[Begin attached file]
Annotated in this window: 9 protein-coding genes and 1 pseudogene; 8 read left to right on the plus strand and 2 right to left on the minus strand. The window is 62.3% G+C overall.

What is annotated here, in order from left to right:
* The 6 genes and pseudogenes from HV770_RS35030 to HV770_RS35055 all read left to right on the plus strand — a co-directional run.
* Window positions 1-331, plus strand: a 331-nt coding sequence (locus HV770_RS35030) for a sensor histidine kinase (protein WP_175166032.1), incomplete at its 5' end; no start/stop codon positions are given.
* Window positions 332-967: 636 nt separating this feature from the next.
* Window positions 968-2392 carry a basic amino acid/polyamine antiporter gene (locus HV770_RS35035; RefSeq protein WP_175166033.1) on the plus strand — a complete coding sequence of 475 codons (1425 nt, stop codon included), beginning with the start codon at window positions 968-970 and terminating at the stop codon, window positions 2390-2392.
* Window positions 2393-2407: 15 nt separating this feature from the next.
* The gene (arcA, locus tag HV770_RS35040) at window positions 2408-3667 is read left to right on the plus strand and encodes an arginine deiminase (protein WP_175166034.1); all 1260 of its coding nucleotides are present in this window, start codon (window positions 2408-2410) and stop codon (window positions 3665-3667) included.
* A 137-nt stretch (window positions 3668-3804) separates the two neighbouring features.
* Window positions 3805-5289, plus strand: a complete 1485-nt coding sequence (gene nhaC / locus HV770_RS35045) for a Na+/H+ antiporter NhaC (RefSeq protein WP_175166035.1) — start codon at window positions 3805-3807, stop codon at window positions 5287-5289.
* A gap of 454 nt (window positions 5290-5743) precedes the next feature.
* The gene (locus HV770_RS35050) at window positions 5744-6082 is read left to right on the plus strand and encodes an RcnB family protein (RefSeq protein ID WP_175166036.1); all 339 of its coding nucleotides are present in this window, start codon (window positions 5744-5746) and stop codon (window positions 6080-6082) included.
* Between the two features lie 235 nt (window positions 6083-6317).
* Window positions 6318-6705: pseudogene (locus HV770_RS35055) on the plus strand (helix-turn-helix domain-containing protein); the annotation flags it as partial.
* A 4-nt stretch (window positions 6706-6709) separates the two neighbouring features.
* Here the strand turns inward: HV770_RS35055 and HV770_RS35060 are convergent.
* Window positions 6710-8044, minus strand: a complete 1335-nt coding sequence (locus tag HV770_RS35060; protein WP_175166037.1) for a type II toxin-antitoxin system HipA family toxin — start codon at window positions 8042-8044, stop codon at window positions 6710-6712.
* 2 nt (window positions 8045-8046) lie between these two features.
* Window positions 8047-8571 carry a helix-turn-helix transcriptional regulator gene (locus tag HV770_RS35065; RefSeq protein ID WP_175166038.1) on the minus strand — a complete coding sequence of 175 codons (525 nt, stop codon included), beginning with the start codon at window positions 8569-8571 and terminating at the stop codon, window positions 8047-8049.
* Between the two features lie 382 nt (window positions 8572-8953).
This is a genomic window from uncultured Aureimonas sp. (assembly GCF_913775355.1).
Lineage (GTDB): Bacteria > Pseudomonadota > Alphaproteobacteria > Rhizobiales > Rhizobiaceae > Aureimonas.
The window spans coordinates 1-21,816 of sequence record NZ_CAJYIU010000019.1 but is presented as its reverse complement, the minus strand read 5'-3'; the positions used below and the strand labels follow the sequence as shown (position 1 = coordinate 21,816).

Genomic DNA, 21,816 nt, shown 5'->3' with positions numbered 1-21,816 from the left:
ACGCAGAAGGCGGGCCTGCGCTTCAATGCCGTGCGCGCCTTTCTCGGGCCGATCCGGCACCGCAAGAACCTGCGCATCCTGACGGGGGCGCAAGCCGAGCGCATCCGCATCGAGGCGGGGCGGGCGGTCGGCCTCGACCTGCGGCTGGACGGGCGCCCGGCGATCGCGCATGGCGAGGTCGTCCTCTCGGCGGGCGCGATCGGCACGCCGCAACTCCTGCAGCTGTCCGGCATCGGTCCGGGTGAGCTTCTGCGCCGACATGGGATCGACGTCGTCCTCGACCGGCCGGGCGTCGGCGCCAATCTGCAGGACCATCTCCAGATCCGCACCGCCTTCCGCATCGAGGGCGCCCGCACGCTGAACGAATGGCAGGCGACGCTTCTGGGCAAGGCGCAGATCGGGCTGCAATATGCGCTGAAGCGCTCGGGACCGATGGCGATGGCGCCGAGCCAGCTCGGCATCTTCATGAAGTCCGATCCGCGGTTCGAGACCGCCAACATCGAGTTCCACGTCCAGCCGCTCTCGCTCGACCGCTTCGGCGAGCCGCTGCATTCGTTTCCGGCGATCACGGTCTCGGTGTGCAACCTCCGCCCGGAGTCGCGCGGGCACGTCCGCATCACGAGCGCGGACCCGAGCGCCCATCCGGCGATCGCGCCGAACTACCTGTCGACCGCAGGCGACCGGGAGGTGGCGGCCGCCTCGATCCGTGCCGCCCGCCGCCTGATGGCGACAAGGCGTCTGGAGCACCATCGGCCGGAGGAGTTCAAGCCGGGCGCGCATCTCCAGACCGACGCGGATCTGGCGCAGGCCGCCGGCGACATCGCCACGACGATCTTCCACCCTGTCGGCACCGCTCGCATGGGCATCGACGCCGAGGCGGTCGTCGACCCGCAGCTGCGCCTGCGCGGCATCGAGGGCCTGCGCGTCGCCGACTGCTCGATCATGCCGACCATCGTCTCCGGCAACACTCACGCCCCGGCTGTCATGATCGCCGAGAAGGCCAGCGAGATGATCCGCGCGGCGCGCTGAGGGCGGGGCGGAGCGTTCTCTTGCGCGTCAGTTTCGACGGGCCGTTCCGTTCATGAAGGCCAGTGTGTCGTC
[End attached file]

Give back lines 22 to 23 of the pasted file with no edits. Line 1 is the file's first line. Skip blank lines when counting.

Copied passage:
Lineage (GTDB): Bacteria > Pseudomonadota > Alphaproteobacteria > Rhizobiales > Rhizobiaceae > Aureimonas.
The window spans coordinates 1-21,816 of sequence record NZ_CAJYIU010000019.1 but is presented as its reverse complement, the minus strand read 5'-3'; the positions used below and the strand labels follow the sequence as shown (position 1 = coordinate 21,816).